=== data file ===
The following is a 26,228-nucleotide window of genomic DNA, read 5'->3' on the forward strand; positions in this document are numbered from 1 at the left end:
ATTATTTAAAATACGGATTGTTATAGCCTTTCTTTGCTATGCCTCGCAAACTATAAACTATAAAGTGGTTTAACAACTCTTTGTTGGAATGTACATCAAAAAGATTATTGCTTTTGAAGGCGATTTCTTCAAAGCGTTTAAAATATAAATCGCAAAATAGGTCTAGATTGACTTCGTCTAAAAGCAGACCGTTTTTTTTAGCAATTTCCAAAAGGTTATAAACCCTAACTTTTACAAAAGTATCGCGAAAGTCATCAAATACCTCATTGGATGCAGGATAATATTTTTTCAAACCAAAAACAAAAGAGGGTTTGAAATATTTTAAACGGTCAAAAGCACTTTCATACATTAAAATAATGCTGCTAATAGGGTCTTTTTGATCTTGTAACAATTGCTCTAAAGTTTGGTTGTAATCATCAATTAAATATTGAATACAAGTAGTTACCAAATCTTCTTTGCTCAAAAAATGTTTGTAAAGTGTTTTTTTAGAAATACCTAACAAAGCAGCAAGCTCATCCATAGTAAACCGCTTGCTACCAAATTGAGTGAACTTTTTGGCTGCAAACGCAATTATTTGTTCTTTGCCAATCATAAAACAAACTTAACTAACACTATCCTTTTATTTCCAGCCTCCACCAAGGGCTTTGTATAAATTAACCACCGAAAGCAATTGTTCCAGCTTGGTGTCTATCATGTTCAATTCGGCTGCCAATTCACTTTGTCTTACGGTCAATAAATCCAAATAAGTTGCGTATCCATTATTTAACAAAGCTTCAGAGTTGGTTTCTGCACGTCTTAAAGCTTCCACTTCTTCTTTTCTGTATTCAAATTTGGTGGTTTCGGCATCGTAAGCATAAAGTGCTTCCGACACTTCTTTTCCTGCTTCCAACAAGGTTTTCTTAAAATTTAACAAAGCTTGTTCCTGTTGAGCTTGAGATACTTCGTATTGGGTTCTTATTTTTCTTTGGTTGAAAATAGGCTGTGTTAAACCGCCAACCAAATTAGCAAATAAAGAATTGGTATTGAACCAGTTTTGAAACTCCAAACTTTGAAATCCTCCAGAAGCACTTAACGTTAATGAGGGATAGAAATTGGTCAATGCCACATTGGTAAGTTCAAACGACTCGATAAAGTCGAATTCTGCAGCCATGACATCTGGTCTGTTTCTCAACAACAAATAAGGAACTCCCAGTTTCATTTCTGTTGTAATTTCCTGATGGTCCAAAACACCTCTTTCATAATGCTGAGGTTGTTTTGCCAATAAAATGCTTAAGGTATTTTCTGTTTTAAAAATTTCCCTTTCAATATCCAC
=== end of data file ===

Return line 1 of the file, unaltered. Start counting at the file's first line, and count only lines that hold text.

The following is a 26,228-nucleotide window of genomic DNA, read 5'->3' on the forward strand; positions in this document are numbered from 1 at the left end: